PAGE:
Wouldn’t it be amazing if they could erase that extra weight as easily as unslinging a rifle? They would instantly turn into superstar soldiers. No one would be able to keep up with them.

And then my 17-year old brain said, “Interesting, but whatever” and filed the whole thing in the circular dust bin.

Look sharp, men. I see you're listing to the left to compensate for that extra 22 pounds on the right. That explains why we've been going in circles.
Look sharp, men. I see you’re listing to the left to compensate for that extra 22 pounds on the right. That explains why we’ve been going in circles.

The Big Secret

Spoiler alert – you can eat any food you want. It’s the quantity you have to keep under control. There is a trick to this that doesn’t come naturally, takes willpower but it’s free and suffering is not required.

My name is David. I am male (big surprise), 54 years old, white of very mixed European heritage. I work at a desk 40 hours a week (a recipe for chronic flab).

In this journey, I want to explore the methods I use to do that without dieting, purging, pills, vitamins, money or medical intervention.

In fact, all you have to do is start eating only the food you need and your body will do the rest. Your body knows your ideal weight and will go there given only the amount of fuel it needs.

You can accelerate weight loss by providing less, but I don’t recommend it. It took years, maybe decades to accumulate that extra padding.  It may take the same amount of time to get rid of it.

First Thoughts

There’s a throwaway joke in Wallace & Gromit’s movie “The Curse of the Were-Rabbit” wherein the camera pans across jars of pantry items like jam and peanut butter. We see a jar labelled “Middle-Aged Spread”. Hah.  Sets up a theme of the movie.  Also this column.

2183WGCrackersAboutPackI’ve never been considered overweight, never thought of myself as fat. That is until I looked in the mirror at age 40 or so.  What the heck happened?! I had a bump.  A baby bump.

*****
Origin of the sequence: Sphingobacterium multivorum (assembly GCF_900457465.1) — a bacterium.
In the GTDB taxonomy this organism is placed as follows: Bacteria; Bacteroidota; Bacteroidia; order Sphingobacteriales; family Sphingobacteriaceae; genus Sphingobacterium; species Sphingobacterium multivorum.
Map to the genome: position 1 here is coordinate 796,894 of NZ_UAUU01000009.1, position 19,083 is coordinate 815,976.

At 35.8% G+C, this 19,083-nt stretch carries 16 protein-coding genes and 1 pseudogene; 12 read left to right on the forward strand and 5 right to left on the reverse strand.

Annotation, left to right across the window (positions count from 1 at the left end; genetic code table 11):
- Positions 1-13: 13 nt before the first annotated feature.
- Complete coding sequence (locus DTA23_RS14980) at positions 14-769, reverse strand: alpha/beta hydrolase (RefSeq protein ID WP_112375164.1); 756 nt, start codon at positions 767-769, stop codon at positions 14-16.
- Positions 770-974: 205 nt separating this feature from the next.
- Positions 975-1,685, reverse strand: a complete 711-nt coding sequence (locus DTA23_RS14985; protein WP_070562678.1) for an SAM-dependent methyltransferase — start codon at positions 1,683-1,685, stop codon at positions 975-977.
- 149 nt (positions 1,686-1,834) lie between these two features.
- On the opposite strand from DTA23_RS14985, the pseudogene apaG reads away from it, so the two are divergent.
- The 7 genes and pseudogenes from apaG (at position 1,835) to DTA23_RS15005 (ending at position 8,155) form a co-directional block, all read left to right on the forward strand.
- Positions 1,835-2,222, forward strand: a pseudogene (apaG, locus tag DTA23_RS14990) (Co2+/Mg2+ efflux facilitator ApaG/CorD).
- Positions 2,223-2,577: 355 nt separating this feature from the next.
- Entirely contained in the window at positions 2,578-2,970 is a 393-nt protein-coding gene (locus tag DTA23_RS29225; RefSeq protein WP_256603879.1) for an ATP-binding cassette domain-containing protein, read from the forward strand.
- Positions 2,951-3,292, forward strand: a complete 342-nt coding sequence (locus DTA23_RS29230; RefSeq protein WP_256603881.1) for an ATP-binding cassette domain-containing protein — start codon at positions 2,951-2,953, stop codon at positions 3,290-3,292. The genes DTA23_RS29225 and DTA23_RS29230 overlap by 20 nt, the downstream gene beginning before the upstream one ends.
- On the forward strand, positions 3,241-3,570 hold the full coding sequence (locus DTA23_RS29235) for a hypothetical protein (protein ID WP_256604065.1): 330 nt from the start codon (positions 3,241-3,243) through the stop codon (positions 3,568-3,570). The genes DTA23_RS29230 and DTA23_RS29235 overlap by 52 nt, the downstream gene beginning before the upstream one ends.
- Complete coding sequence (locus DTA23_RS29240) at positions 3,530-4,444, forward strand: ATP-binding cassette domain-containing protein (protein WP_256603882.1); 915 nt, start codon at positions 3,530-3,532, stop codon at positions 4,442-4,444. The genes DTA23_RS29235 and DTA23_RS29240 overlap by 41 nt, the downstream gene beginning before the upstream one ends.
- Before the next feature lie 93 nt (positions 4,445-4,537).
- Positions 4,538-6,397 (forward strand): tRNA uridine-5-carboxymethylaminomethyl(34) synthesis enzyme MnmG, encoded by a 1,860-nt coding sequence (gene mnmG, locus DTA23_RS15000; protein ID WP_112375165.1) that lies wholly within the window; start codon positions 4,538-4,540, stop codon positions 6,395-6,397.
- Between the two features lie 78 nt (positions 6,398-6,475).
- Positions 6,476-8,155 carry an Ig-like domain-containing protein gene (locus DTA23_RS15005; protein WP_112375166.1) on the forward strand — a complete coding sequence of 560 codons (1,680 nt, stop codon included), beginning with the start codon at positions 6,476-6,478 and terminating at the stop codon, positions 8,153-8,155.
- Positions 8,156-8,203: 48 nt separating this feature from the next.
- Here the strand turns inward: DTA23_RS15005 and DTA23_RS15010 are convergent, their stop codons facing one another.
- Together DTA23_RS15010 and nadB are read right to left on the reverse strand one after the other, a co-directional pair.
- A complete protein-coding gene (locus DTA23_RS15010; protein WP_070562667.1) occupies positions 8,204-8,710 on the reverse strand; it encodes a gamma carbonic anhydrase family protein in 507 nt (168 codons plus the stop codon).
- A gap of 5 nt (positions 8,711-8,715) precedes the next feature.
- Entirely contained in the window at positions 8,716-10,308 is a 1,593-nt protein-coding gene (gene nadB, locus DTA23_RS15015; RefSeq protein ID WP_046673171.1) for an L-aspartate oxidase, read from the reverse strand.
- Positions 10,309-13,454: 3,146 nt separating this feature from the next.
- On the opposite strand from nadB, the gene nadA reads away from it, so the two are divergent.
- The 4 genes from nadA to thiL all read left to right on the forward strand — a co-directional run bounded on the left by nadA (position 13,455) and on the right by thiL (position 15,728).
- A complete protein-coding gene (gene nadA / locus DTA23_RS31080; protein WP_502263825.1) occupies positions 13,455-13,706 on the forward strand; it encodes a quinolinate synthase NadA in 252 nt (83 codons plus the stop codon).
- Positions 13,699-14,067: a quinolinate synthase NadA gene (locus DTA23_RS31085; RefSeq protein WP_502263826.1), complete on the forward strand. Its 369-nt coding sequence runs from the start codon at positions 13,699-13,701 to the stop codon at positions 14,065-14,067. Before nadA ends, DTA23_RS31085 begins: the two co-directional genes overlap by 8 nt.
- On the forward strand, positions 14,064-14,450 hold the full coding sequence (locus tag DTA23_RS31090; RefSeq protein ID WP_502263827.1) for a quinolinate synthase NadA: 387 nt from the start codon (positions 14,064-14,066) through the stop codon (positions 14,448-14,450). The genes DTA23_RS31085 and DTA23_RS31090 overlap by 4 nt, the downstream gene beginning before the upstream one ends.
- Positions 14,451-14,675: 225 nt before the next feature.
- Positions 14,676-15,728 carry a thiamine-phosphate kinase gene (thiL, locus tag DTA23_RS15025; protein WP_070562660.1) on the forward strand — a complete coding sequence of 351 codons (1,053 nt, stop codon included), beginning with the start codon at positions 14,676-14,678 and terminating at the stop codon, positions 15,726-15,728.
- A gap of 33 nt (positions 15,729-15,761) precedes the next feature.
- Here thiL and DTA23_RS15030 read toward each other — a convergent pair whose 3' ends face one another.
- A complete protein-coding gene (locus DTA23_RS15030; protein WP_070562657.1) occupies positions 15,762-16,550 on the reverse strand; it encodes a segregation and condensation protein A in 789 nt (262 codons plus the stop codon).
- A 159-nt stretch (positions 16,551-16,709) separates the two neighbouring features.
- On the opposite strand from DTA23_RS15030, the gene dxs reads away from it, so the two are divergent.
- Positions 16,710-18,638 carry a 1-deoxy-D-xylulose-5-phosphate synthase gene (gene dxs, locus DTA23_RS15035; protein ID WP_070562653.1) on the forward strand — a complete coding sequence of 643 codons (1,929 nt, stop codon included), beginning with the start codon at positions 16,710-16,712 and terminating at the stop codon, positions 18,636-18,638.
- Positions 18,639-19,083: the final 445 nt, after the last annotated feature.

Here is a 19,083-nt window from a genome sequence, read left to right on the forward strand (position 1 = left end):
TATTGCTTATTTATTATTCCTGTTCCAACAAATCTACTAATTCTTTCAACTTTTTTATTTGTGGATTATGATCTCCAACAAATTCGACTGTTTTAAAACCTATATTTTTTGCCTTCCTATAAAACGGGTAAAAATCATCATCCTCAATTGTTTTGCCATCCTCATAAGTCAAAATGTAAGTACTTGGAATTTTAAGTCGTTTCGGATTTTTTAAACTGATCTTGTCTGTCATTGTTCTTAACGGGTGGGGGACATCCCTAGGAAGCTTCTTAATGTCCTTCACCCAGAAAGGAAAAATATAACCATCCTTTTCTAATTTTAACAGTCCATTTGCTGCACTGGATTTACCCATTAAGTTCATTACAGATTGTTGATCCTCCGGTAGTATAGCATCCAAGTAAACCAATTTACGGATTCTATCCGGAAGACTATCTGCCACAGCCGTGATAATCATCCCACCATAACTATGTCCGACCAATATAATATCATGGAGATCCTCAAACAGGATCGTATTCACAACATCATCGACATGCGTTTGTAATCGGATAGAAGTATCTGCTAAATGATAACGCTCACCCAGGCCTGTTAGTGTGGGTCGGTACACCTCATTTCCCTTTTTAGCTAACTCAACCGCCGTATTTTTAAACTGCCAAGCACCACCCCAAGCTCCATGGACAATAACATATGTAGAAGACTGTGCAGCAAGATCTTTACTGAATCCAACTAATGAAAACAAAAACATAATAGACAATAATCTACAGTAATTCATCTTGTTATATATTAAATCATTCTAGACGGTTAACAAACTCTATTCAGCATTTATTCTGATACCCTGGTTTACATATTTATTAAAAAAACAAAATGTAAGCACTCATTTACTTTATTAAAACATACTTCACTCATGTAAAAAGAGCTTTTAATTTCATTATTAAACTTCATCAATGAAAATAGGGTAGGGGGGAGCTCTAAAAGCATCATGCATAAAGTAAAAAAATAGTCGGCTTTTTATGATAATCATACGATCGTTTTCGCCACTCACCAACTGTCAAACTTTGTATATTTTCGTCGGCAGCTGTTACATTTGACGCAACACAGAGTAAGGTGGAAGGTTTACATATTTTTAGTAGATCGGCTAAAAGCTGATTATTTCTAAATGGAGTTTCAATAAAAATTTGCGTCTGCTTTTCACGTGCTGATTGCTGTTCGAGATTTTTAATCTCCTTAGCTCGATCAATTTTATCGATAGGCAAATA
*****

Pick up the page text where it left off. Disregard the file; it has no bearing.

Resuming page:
I lived with my bump wondering about it for another decade when I stepped on the scale using the prescribed proper method: first thing in the morning after going to the bathroom. And I had a heart attack!  (Not the really bad kind.)

I was 185 pounds! Zoinks!  When I was a kid, I yearned to be 185 pounds like the football players, and gym jockeys.  I achieved this but certainly didn’t look the way I wanted to.

To shorten this introduction, I shed 25 pounds to a much improved 160 pounds. Lots of people have done that, so no need to write about it.

However, I did it without starving, suffering, dieting or spending any money. That’s a little unique but still not that special.

For the next year, I have maintained the weight, again without suffering. Only grumping around once in a while.  Is that worth talking about?  I don’t know but I can tell you that whenever people asked me about it, I found I had a lot to say. And never the same thing twice.  Lots of swirling ideas that are starting to gel into… mmm.

Something.

What, though? A perfect storm of thoughts that worked together, that still work together to sustain something good.

A series of concepts.

Is it a philosophy? A religion? Dogma?

No. Let’s call them a collection of understandings.  A bunch of “a-ha” moments that make weight control a lot easier.  No fooling.

That’s worth expressing and sharing. So stay with me as I unravel and organize all these notions in a meaningful way. Hopefully, at the end, basking in the glow of a journey well arrived, like at the end of the Lord of the Rings trilogy, we’ll be able to appreciate the whole experience and take away what we need and apply it every day without really thinking about it.

Another one?!!

OMG. Yet another column on weight control.

I see. So, what are you selling?

Nothing being sold here. No snake oils. No programs. No miracles, quick-fixes, foods. I have nothing against those things, I just don’t need any of them.  I don’t think you do either.

Whatever I’m offering is free. No charge.  Not now.  Not later.  Heck, I don’t even get a charitable donation receipt.  I’m just sharing something.

So,… What then?

Everybody has and will have problems. What I hope to share is a process of reprogramming one’s self to deal with one of those problems, the one that causes you to feel poorly about yourself, your self-image, lose energy, suffer bad sleeps, develop a bad disease, or even die way too early.

I’m talking about weight problems, the premiere first world problem.

I think I may have found a way by evolving an understanding of how everything works and can work against you. Then you can use the understanding to take control.

It’s a bit of a shift in thinking and it takes time to come over to it. But it can be done.  Give it some time.  I’ll try to make it enjoyable, maybe even fun.

And you’re invited to participate, offer ideas and give me a hard time.

Let’s see where this takes us.